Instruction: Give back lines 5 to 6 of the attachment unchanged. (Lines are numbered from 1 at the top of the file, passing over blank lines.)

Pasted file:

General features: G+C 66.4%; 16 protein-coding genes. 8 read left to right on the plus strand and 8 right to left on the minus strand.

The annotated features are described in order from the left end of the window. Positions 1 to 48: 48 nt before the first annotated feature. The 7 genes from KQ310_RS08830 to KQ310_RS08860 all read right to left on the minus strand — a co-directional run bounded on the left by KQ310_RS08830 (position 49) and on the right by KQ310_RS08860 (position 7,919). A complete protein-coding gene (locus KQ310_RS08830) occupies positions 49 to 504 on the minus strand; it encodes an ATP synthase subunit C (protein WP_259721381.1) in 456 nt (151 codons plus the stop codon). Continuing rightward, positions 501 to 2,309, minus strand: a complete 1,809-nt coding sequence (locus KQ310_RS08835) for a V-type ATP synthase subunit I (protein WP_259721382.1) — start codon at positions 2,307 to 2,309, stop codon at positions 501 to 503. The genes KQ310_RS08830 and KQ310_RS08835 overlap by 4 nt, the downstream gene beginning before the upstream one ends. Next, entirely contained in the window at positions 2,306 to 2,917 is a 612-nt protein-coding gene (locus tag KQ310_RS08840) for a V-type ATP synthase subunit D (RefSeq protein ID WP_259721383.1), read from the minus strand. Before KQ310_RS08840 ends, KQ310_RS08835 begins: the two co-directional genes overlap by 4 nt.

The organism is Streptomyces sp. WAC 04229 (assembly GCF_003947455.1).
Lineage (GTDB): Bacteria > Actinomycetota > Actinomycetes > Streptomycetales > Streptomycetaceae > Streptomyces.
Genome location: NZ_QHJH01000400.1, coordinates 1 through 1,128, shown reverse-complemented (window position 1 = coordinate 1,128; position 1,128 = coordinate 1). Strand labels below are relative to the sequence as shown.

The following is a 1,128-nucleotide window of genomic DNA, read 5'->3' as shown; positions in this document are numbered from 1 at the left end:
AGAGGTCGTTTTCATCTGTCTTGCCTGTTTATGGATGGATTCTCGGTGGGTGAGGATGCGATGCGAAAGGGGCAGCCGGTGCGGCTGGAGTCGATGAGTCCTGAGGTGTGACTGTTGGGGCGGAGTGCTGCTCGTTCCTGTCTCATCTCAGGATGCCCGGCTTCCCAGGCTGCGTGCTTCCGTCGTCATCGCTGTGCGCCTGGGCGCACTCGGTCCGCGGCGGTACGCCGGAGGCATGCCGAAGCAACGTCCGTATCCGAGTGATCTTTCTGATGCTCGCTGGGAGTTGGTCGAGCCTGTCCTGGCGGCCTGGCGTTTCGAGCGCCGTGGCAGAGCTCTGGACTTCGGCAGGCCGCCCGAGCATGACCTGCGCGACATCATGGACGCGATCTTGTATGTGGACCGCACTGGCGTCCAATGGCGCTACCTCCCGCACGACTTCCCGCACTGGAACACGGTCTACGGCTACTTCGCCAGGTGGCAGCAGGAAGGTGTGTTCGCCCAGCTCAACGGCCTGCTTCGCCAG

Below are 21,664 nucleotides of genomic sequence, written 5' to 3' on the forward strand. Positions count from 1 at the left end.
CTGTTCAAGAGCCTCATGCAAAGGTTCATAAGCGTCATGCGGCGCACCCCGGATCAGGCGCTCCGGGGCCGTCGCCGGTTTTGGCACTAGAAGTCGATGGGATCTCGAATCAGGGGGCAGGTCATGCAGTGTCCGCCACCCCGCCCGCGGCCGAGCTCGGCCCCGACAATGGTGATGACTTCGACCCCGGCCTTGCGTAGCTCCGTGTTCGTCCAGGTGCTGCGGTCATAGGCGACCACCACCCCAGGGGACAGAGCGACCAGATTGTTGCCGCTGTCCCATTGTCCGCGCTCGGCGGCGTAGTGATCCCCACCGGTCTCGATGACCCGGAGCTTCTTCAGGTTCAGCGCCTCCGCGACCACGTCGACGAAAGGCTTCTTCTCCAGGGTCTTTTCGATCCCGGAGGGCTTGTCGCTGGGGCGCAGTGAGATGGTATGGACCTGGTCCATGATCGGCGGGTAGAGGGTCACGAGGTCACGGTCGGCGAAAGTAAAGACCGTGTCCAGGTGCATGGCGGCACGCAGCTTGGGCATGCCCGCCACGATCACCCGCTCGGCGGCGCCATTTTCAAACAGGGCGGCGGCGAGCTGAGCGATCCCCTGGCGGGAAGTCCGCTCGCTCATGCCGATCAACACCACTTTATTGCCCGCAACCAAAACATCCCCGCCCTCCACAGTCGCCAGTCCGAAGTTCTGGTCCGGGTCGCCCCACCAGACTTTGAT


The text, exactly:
Genome location: NZ_QHJH01000400.1, coordinates 1 through 1,128, shown reverse-complemented (window position 1 = coordinate 1,128; position 1,128 = coordinate 1). Strand labels below are relative to the sequence as shown.

The following is a 1,128-nucleotide window of genomic DNA, read 5'->3' as shown; positions in this document are numbered from 1 at the left end: